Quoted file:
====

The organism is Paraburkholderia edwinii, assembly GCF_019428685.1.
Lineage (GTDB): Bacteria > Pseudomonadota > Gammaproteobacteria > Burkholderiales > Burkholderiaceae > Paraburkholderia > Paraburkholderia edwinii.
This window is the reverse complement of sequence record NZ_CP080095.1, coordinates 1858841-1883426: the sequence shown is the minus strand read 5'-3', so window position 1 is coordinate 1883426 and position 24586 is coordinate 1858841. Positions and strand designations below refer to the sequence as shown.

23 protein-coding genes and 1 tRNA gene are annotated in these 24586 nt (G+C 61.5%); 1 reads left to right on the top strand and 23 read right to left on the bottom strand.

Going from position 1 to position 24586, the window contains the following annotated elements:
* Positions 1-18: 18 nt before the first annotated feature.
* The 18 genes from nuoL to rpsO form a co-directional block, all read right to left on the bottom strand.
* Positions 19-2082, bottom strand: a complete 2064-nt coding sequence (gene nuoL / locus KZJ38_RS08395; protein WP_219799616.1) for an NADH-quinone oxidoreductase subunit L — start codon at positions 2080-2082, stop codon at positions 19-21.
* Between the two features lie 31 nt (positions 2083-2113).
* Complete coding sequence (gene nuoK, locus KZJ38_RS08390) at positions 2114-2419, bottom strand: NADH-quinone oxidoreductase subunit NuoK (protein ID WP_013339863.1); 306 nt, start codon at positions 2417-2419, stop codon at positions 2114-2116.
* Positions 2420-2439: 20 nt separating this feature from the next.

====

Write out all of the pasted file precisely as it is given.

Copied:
The organism is Paraburkholderia edwinii, assembly GCF_019428685.1.
Lineage (GTDB): Bacteria > Pseudomonadota > Gammaproteobacteria > Burkholderiales > Burkholderiaceae > Paraburkholderia > Paraburkholderia edwinii.
This window is the reverse complement of sequence record NZ_CP080095.1, coordinates 1858841-1883426: the sequence shown is the minus strand read 5'-3', so window position 1 is coordinate 1883426 and position 24586 is coordinate 1858841. Positions and strand designations below refer to the sequence as shown.

23 protein-coding genes and 1 tRNA gene are annotated in these 24586 nt (G+C 61.5%); 1 reads left to right on the top strand and 23 read right to left on the bottom strand.

Going from position 1 to position 24586, the window contains the following annotated elements:
* Positions 1-18: 18 nt before the first annotated feature.
* The 18 genes from nuoL to rpsO form a co-directional block, all read right to left on the bottom strand.
* Positions 19-2082, bottom strand: a complete 2064-nt coding sequence (gene nuoL / locus KZJ38_RS08395; protein WP_219799616.1) for an NADH-quinone oxidoreductase subunit L — start codon at positions 2080-2082, stop codon at positions 19-21.
* Between the two features lie 31 nt (positions 2083-2113).
* Complete coding sequence (gene nuoK, locus KZJ38_RS08390) at positions 2114-2419, bottom strand: NADH-quinone oxidoreductase subunit NuoK (protein ID WP_013339863.1); 306 nt, start codon at positions 2417-2419, stop codon at positions 2114-2116.
* Positions 2420-2439: 20 nt separating this feature from the next.